[lg policy] Georgia is speaking its way out of Russian orbit

r.amirejibi-mullen at QMUL.AC.UK r.amirejibi-mullen at QMUL.AC.UK
Sun Jan 30 06:31:15 UTC 2011

Georgia is speaking its way out of Russian orbit

A brigade of native English speakers are being recruited by Georgia's  
government to spur a linguistic revolution. The goal is to make  
Georgia a country where English is as common as in Sweden ? and in the  
process to supplant Russian as the dominant second language.


The New York Times

Deborah Cruz teaches 10th-grade students at School No. 161 in Tbilisi,  
Georgia, on Nov. 4. Cruz, from Seattle, is part of a brigade of  
English speakers recruited to teach.

TBILISI, Georgia ? The new teacher who arrived recently at School No.  
161 could barely speak a word of the Georgian language, knew little  
about local customs and easily got lost in the crazy-quilt streets of  
this hilly capital. But she was at the forefront of one of the most  
notable educational initiatives ? if not social experiments ? being  
attempted in the former Soviet Union.

When the teacher, Deborah Cruz, walked into a classroom of squirmy  
teenagers, they grew rapt. Here was a stranger who would help connect  
them to the rest of the world, one irregular verb tense at a time.

Cruz, who is from the Seattle area, is part of a brigade of native  
English speakers recruited by Georgia's government to spur a  
linguistic revolution. The goal is to make Georgia a country where  
English is as common as in Sweden ? and in the process to supplant  
Russian as the dominant second language.

"What we are doing is really something groundbreaking," Cruz, 58, said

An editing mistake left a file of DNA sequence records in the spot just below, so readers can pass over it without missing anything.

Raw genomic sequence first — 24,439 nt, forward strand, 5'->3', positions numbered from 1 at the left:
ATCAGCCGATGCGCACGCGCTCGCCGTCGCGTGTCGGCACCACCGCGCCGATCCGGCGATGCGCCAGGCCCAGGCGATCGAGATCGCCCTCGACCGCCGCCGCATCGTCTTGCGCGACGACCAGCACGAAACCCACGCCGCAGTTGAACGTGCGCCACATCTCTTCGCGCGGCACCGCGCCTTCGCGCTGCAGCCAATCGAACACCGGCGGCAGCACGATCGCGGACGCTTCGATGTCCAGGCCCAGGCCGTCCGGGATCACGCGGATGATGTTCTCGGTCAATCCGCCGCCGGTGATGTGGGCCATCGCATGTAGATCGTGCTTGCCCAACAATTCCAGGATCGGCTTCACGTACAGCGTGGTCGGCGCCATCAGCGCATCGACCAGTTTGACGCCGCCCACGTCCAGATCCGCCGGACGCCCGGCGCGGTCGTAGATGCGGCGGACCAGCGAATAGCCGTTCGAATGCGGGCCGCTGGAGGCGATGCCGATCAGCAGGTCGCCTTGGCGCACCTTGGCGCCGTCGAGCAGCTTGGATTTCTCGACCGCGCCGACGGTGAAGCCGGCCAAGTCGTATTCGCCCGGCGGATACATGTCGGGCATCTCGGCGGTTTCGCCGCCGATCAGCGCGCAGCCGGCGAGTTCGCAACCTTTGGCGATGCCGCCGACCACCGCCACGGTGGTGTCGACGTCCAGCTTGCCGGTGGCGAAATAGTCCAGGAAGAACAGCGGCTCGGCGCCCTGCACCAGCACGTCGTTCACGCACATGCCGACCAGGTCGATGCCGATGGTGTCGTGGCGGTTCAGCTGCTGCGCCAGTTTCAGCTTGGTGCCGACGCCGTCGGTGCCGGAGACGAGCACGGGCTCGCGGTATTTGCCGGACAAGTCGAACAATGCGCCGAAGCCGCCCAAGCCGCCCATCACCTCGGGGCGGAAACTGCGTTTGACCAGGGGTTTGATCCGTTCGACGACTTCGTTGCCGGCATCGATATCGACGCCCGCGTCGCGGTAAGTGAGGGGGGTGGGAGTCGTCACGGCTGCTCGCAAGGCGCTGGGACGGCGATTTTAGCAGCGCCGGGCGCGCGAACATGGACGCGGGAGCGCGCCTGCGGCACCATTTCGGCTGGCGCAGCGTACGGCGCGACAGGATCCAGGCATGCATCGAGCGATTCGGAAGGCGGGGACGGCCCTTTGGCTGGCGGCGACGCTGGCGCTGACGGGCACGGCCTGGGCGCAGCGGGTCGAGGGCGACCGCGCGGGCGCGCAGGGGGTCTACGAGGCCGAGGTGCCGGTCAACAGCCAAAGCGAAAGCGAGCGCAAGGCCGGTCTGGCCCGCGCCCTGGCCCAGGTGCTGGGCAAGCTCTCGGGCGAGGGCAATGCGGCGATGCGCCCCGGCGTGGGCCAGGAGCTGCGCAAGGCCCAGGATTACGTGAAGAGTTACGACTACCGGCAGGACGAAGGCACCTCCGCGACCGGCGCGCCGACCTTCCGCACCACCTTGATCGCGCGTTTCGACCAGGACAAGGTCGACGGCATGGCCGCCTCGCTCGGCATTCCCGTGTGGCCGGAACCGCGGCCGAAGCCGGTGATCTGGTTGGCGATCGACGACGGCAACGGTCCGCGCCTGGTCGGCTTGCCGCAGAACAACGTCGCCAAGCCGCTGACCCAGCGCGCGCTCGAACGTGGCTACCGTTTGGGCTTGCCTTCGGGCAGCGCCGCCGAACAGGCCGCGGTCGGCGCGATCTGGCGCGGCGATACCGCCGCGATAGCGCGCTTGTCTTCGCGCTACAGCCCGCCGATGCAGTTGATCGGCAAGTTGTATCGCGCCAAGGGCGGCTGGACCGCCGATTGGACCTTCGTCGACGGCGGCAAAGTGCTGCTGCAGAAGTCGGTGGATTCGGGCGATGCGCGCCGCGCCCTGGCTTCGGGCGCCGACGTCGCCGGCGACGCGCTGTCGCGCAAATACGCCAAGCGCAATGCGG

after leading her class in a form of tic-tac-toe on the blackboard,  
with students devising a sentence to fill in a box.

One of her students, Tekla Iordanishvili, 15, chimed in, "English is  
the international language, and we need it."

The government has already lured 1,000 English speakers to Georgia,  
and by September, hopes to have another 500 in place so that every  
school in the country has at least one. Under the program, which  
resembles both the Peace Corps and the Teach for America program, the  
teachers live rent-free with Georgian families and receive a stipend  
of about $275 a month.

The initiative to embed these foreigners across Georgia reflects the  
ambitions of its Western-leaning president, Mikhail Saakashvili, who  
speaks excellent English and studied law at Columbia University in New  
York City. Since taking office after an uprising in 2003, Saakashvili  
has worked to wrench Georgia out of Moscow's orbit and move it closer  
to the United States ? so determined is his effort that it was a  
factor in the 2008 war between Georgia and Russia.

Many ties to Russia

During the Soviet era, the Communists used the Russian language to  
bind the nation's far-flung regions, requiring it as the second ? and  
sometimes primary ? language, from Estonia to Uzbekistan. But since  
the Soviet Union collapsed two decades ago, many of the former Soviet  
republics have elevated their own languages and marginalized Russian  
in order to bolster their independence and national identities.

The Kremlin is highly sensitive to the status of the Russian language,  
viewing it as a kind of barometer of its influence.

The turnabout is stark in Georgia, whose cultural ties to Russia  
extend back centuries. Many Georgians older than 40 readily speak  
Russian, while the young people who have come of age under Saakashvili